A day when authorities feel free to haul in the nation’s leading public voices to police stations, merely because they speak against the policies and ideology of the ruling government, is a day we must all be deeply concerned. Also, a day when we must overcome all fear, to stand up for each individual’s right to disagree, dissent, and thereby deepen our democracy. For this democracy today faces its most serious crisis since independence, far more critical than Indira Gandhi’s Emergency 45 years ago. As concerned citizens who love and value our democracy, and our country, we must speak out before it is too late and all voices of freedom are silenced forever.

Continue reading Nationwide condemnation of Delhi Police regarding their interrogation of Prof. Apoorvanand

“There is no god in that temple”: Rabindranath Tagore/Translated by Banojyotsna Lahiri

Banojyotsna Lahiri shared her translation of some excerpts from  a poem by Rabindranath Tagore, written 120 years ago, titled “Deeno Daan”.

It is about a temple.

Original Bangla below the translation.

“There is no god in that temple”, said the Saint.

The King was enraged;
“No God? Oh Saint, aren’t you speaking like an atheist?
On that throne studded with priceless gems, beams the golden idol,
And yet, you proclaim that it is empty?”

“It is not empty; rather, it is full of royal pride.
You have bestowed yourself, oh King, not the God of this world”,
Remarked the saint.

The King frowned, “2 million golden coins
were showered on that grand structure that kisses the sky,
I offered it to the Gods after performing all the necessary rituals,
And you dare claim that in such a grand temple,
There is no presence of God”? Continue reading “There is no god in that temple”: Rabindranath Tagore/Translated by Banojyotsna Lahiri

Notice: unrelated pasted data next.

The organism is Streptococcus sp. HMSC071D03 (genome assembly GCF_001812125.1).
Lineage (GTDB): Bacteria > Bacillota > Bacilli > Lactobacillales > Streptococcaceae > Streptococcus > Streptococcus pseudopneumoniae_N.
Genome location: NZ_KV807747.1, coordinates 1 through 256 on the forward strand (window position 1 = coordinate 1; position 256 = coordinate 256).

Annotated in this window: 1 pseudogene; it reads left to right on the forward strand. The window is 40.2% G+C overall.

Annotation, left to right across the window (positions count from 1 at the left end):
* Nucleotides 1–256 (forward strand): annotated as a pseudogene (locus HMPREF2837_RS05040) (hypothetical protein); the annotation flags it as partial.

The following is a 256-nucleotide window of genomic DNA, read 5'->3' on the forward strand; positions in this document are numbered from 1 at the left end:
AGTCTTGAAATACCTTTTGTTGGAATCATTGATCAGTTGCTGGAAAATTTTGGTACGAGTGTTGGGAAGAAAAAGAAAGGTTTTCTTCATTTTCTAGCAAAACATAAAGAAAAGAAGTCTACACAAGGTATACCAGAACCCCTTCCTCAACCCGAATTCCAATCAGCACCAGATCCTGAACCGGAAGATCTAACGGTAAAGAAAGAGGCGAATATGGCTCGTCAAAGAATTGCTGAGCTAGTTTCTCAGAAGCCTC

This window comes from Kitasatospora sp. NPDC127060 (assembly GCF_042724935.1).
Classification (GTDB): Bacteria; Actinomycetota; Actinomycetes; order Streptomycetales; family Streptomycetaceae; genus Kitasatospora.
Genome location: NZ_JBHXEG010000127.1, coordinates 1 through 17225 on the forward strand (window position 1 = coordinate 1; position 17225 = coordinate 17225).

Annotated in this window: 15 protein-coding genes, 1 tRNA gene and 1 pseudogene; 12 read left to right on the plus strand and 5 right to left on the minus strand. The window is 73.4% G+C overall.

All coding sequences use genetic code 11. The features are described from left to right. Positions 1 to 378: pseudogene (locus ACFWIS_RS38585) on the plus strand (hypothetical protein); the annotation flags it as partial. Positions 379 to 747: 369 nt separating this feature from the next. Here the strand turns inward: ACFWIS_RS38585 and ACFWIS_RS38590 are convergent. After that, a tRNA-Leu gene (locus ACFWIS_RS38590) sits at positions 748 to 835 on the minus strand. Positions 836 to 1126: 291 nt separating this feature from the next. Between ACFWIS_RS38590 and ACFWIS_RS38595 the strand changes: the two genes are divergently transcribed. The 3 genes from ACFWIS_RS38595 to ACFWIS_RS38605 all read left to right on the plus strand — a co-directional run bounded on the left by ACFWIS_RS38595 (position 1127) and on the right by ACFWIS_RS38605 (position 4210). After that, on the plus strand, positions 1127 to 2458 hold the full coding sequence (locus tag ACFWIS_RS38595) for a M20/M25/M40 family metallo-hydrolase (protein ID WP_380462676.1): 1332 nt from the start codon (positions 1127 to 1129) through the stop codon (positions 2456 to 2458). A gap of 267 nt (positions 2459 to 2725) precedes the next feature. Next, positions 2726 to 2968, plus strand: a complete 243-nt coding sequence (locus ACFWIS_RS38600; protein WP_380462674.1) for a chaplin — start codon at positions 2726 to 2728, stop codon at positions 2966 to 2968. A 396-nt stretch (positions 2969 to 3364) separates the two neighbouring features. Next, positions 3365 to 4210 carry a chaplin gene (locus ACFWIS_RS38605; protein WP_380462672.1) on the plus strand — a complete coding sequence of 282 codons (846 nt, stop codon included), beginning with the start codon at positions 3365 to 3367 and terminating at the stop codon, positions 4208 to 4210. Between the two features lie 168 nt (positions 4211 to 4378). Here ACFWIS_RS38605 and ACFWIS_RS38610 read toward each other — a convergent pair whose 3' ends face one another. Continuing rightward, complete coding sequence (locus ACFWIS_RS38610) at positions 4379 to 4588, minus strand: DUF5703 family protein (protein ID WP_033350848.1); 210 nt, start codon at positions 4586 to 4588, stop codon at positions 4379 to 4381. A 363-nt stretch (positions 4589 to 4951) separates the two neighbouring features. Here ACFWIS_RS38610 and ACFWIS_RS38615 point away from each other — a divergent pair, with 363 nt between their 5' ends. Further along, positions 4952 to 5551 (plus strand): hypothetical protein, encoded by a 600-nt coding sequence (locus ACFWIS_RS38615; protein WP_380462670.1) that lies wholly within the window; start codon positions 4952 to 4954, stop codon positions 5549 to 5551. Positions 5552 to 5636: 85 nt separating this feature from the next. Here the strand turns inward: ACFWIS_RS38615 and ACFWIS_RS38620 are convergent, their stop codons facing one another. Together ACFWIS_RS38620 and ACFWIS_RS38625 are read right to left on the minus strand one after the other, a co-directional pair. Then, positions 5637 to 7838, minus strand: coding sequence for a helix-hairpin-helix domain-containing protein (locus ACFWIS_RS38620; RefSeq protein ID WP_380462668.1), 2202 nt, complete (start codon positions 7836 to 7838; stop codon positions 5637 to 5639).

गैर-दक्षिणपंथी विचारकों के आत्ममंथन का घोषणा पत्र है अभय दुबे की पुस्तक : अरविंद कुमार

Guest post by ARVIND KUMAR

अभय दुबे की पुस्तक हिन्दू एकता बनाम ज्ञान की राजनीति पर जारी बहस में एक योगदान।

दि प्रिंट में 8 जुलाई 2020 को  योगेंद्र यादव का लेख ‘भारतीय सेक्युलरिज्म पर हिन्दी की यह किताब उदारवादियों की पोल खोल सकती थी मगर नज़रअंदाज़ कर दी गई है’, अभय दुबे की पुस्तक को केंद्र मे रखकर लिखा गया है.  उन्होनें लिखा: “अगर अभय की किताब के तर्क उन सेकुलर बुद्धिजीवियों के कान तक टहलकर नहीं पहुंचे जिनके लिखत-पढ़त की उन्होंने आलोचना की है तो इसकी वजह को पहचान पाना मुश्किल नहीं. वजह वही है जिसे अभय ने अपनी किताब में रेखांकित किया है कि भारत के अँग्रेज़ीदाँ मध्यवर्ग की सेकुलर-लिबरल विचारधारा और देश के शेष समाज के बीच सोच समझ के धरातल पर एक खाई मौजूद है.” योगेंद्र के लेख के जवाब में, दि प्रिंट में ही 15 जुलाई को राजमोहन गांधी का लेख ‘भारत में धर्मनिरपेक्षता की विचारधारा पराजित नहीं हुई है, इसके पैरोकारों को आरएसएस  पर दोष मढ़ना बंद करना होगा’ पढ़कर संतोष और असंतोष दोनों हुआ. संतोष इसलिए कि योगेंद्र के आग्रह पर बुद्धिजीवियों ने बहस को आगे बढ़ाने की पहल तो की. इसी कड़ी में 16 जुलाई 2020 को काफ़िला में छपा आदित्य निगम का लेख ‘डिसकोर्स ऑफ हिन्दू युनीटी इन द स्ट्र्गल अगेन्स्ट द राइट’ को भी देखा जा सकता है.